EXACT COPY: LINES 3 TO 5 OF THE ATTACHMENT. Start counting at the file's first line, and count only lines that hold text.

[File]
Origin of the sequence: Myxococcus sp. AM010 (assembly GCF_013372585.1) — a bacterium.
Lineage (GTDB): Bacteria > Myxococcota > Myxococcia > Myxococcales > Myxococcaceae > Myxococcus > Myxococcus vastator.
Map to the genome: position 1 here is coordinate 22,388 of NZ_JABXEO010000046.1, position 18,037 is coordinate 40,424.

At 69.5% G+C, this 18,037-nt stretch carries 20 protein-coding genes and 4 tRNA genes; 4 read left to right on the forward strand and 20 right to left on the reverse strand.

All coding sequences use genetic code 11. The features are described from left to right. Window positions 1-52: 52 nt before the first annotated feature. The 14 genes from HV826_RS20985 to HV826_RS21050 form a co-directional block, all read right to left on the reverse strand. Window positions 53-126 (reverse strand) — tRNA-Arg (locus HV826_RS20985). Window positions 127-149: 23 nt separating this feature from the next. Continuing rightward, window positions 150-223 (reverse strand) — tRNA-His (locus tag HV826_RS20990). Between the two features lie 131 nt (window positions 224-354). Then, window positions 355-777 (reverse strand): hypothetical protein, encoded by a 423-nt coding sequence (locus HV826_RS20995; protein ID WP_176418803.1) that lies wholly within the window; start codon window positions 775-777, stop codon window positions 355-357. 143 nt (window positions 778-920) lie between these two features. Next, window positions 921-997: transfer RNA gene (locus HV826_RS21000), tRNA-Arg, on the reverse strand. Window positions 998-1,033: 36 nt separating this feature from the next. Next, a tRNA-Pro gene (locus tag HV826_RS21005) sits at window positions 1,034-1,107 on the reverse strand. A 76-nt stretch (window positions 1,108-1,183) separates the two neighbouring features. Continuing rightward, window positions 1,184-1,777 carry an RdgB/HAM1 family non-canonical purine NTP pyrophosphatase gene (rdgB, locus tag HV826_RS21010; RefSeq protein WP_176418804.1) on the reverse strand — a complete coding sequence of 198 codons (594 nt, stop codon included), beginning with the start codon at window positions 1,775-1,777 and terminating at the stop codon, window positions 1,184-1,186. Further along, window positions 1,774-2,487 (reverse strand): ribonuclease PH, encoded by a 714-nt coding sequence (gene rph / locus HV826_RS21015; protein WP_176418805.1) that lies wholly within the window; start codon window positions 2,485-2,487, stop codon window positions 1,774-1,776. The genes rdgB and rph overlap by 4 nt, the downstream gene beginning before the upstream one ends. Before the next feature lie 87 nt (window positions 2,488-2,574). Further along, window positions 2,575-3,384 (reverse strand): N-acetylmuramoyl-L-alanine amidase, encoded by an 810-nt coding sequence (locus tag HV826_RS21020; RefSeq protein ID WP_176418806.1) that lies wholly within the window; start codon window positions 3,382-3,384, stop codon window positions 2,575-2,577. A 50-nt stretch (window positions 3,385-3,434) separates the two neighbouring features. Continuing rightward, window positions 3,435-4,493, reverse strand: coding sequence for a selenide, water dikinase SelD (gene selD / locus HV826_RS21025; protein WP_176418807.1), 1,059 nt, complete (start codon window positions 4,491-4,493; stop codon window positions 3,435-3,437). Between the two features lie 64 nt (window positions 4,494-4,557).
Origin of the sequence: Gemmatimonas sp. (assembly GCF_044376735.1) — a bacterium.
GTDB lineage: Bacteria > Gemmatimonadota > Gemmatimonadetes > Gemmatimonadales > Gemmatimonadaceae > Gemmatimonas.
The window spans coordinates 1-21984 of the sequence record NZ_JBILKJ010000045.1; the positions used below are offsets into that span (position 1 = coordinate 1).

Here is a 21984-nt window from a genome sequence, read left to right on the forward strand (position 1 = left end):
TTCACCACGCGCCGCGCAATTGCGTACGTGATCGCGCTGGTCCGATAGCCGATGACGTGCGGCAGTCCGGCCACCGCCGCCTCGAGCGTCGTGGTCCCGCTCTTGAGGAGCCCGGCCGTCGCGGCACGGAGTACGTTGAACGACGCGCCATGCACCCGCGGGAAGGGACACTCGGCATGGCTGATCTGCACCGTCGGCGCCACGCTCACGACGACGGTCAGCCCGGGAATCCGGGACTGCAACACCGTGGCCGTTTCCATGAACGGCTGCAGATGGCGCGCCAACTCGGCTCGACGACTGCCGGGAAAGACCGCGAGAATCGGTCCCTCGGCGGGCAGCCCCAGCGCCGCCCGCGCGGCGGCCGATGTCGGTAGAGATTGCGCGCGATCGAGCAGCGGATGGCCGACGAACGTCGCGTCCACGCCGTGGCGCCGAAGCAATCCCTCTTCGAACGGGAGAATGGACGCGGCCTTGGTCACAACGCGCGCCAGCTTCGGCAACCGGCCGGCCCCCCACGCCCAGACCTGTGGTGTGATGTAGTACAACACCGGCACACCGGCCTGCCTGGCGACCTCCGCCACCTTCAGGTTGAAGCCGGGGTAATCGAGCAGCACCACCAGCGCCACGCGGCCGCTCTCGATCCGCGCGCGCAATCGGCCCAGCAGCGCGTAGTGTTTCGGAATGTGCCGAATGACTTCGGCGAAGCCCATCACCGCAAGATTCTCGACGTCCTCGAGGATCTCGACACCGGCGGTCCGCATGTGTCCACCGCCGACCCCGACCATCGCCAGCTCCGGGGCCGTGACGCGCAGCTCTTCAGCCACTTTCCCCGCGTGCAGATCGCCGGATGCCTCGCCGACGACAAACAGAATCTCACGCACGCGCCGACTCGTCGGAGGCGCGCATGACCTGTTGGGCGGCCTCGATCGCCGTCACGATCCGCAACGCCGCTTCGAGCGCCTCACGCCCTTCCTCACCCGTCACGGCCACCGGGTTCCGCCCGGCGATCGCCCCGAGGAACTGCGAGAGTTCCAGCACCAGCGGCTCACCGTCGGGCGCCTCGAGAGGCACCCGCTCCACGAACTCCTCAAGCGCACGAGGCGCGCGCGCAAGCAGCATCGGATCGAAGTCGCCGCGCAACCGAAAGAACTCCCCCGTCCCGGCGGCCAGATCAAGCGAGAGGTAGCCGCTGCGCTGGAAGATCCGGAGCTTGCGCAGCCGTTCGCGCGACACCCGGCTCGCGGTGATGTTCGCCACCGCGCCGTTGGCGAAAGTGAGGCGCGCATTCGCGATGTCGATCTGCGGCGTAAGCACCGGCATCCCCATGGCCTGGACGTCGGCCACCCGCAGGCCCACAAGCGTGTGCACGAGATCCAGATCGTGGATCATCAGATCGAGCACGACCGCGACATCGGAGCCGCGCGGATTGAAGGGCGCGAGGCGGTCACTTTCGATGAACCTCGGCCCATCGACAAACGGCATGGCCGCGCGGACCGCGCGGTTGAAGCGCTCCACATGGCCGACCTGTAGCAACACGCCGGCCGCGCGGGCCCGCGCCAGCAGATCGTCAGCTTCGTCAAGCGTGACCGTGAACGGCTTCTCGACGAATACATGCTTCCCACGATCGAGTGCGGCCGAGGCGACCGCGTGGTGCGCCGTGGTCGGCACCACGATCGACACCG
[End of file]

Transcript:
Map to the genome: position 1 here is coordinate 22,388 of NZ_JABXEO010000046.1, position 18,037 is coordinate 40,424.

At 69.5% G+C, this 18,037-nt stretch carries 20 protein-coding genes and 4 tRNA genes; 4 read left to right on the forward strand and 20 right to left on the reverse strand.

All coding sequences use genetic code 11. The features are described from left to right. Window positions 1-52: 52 nt before the first annotated feature. The 14 genes from HV826_RS20985 to HV826_RS21050 form a co-directional block, all read right to left on the reverse strand. Window positions 53-126 (reverse strand) — tRNA-Arg (locus HV826_RS20985). Window positions 127-149: 23 nt separating this feature from the next. Continuing rightward, window positions 150-223 (reverse strand) — tRNA-His (locus tag HV826_RS20990). Between the two features lie 131 nt (window positions 224-354). Then, window positions 355-777 (reverse strand): hypothetical protein, encoded by a 423-nt coding sequence (locus HV826_RS20995; protein ID WP_176418803.1) that lies wholly within the window; start codon window positions 775-777, stop codon window positions 355-357. 143 nt (window positions 778-920) lie between these two features. Next, window positions 921-997: transfer RNA gene (locus HV826_RS21000), tRNA-Arg, on the reverse strand. Window positions 998-1,033: 36 nt separating this feature from the next. Next, a tRNA-Pro gene (locus tag HV826_RS21005) sits at window positions 1,034-1,107 on the reverse strand. A 76-nt stretch (window positions 1,108-1,183) separates the two neighbouring features. Continuing rightward, window positions 1,184-1,777 carry an RdgB/HAM1 family non-canonical purine NTP pyrophosphatase gene (rdgB, locus tag HV826_RS21010; RefSeq protein WP_176418804.1) on the reverse strand — a complete coding sequence of 198 codons (594 nt, stop codon included), beginning with the start codon at window positions 1,775-1,777 and terminating at the stop codon, window positions 1,184-1,186. Further along, window positions 1,774-2,487 (reverse strand): ribonuclease PH, encoded by a 714-nt coding sequence (gene rph / locus HV826_RS21015; protein WP_176418805.1) that lies wholly within the window; start codon window positions 2,485-2,487, stop codon window positions 1,774-1,776. The genes rdgB and rph overlap by 4 nt, the downstream gene beginning before the upstream one ends. Before the next feature lie 87 nt (window positions 2,488-2,574). Further along, window positions 2,575-3,384 (reverse strand): N-acetylmuramoyl-L-alanine amidase, encoded by an 810-nt coding sequence (locus tag HV826_RS21020; RefSeq protein ID WP_176418806.1) that lies wholly within the window; start codon window positions 3,382-3,384, stop codon window positions 2,575-2,577. A 50-nt stretch (window positions 3,385-3,434) separates the two neighbouring features. Continuing rightward, window positions 3,435-4,493, reverse strand: coding sequence for a selenide, water dikinase SelD (gene selD / locus HV826_RS21025; protein WP_176418807.1), 1,059 nt, complete (start codon window positions 4,491-4,493; stop codon window positions 3,435-3,437). Between the two features lie 64 nt (window positions 4,494-4,557).